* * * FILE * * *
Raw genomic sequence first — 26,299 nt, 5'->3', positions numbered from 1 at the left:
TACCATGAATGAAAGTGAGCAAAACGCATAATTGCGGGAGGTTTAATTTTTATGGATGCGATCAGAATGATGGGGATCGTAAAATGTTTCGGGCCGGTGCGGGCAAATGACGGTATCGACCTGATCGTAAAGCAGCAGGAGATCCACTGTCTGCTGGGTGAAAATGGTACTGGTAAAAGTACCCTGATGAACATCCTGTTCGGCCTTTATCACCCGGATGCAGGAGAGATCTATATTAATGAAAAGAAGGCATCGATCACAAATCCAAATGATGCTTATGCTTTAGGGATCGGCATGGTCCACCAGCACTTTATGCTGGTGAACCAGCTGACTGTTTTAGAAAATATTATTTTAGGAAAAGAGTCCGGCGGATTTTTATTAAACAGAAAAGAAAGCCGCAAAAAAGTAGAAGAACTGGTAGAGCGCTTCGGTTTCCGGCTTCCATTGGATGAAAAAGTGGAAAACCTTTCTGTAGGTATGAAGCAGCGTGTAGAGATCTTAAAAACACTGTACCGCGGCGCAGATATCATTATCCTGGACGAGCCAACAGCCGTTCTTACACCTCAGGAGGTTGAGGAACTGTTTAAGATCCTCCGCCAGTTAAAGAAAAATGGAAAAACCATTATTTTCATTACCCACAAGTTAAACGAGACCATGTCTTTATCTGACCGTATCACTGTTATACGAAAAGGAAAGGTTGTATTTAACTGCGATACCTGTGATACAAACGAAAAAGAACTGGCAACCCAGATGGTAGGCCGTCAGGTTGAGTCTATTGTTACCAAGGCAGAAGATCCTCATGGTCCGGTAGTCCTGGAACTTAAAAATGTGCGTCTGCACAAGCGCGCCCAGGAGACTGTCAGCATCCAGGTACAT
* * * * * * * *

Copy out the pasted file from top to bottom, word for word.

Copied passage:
Raw genomic sequence first — 26,299 nt, 5'->3', positions numbered from 1 at the left:
TACCATGAATGAAAGTGAGCAAAACGCATAATTGCGGGAGGTTTAATTTTTATGGATGCGATCAGAATGATGGGGATCGTAAAATGTTTCGGGCCGGTGCGGGCAAATGACGGTATCGACCTGATCGTAAAGCAGCAGGAGATCCACTGTCTGCTGGGTGAAAATGGTACTGGTAAAAGTACCCTGATGAACATCCTGTTCGGCCTTTATCACCCGGATGCAGGAGAGATCTATATTAATGAAAAGAAGGCATCGATCACAAATCCAAATGATGCTTATGCTTTAGGGATCGGCATGGTCCACCAGCACTTTATGCTGGTGAACCAGCTGACTGTTTTAGAAAATATTATTTTAGGAAAAGAGTCCGGCGGATTTTTATTAAACAGAAAAGAAAGCCGCAAAAAAGTAGAAGAACTGGTAGAGCGCTTCGGTTTCCGGCTTCCATTGGATGAAAAAGTGGAAAACCTTTCTGTAGGTATGAAGCAGCGTGTAGAGATCTTAAAAACACTGTACCGCGGCGCAGATATCATTATCCTGGACGAGCCAACAGCCGTTCTTACACCTCAGGAGGTTGAGGAACTGTTTAAGATCCTCCGCCAGTTAAAGAAAAATGGAAAAACCATTATTTTCATTACCCACAAGTTAAACGAGACCATGTCTTTATCTGACCGTATCACTGTTATACGAAAAGGAAAGGTTGTATTTAACTGCGATACCTGTGATACAAACGAAAAAGAACTGGCAACCCAGATGGTAGGCCGTCAGGTTGAGTCTATTGTTACCAAGGCAGAAGATCCTCATGGTCCGGTAGTCCTGGAACTTAAAAATGTGCGTCTGCACAAGCGCGCCCAGGAGACTGTCAGCATCCAGGTACAT